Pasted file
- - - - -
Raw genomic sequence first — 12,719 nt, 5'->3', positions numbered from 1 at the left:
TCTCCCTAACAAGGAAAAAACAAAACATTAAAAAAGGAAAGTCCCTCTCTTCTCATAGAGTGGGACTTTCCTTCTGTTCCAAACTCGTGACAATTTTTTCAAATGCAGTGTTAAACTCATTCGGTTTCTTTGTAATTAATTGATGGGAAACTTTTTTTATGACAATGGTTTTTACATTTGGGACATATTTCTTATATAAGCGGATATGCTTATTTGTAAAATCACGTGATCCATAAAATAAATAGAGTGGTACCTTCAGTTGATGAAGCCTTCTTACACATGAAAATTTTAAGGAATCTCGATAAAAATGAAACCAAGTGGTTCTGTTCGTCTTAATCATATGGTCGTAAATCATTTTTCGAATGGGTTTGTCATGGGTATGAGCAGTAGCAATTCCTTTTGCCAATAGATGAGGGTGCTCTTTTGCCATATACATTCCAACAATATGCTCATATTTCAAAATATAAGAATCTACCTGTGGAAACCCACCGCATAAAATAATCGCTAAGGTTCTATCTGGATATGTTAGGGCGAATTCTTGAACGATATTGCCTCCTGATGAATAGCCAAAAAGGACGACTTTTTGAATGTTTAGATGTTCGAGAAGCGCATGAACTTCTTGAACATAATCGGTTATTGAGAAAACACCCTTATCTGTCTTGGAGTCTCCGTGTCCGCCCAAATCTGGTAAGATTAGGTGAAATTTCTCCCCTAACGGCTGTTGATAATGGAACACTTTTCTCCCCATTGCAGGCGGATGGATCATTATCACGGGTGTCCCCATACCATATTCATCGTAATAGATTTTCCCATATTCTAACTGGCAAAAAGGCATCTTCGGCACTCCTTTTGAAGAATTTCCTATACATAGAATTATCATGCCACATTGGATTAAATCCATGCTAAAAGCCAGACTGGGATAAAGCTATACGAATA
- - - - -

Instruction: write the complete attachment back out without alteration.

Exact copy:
Raw genomic sequence first — 12,719 nt, 5'->3', positions numbered from 1 at the left:
TCTCCCTAACAAGGAAAAAACAAAACATTAAAAAAGGAAAGTCCCTCTCTTCTCATAGAGTGGGACTTTCCTTCTGTTCCAAACTCGTGACAATTTTTTCAAATGCAGTGTTAAACTCATTCGGTTTCTTTGTAATTAATTGATGGGAAACTTTTTTTATGACAATGGTTTTTACATTTGGGACATATTTCTTATATAAGCGGATATGCTTATTTGTAAAATCACGTGATCCATAAAATAAATAGAGTGGTACCTTCAGTTGATGAAGCCTTCTTACACATGAAAATTTTAAGGAATCTCGATAAAAATGAAACCAAGTGGTTCTGTTCGTCTTAATCATATGGTCGTAAATCATTTTTCGAATGGGTTTGTCATGGGTATGAGCAGTAGCAATTCCTTTTGCCAATAGATGAGGGTGCTCTTTTGCCATATACATTCCAACAATATGCTCATATTTCAAAATATAAGAATCTACCTGTGGAAACCCACCGCATAAAATAATCGCTAAGGTTCTATCTGGATATGTTAGGGCGAATTCTTGAACGATATTGCCTCCTGATGAATAGCCAAAAAGGACGACTTTTTGAATGTTTAGATGTTCGAGAAGCGCATGAACTTCTTGAACATAATCGGTTATTGAGAAAACACCCTTATCTGTCTTGGAGTCTCCGTGTCCGCCCAAATCTGGTAAGATTAGGTGAAATTTCTCCCCTAACGGCTGTTGATAATGGAACACTTTTCTCCCCATTGCAGGCGGATGGATCATTATCACGGGTGTCCCCATACCATATTCATCGTAATAGATTTTCCCATATTCTAACTGGCAAAAAGGCATCTTCGGCACTCCTTTTGAAGAATTTCCTATACATAGAATTATCATGCCACATTGGATTAAATCCATGCTAAAAGCCAGACTGGGATAAAGCTATACGAATA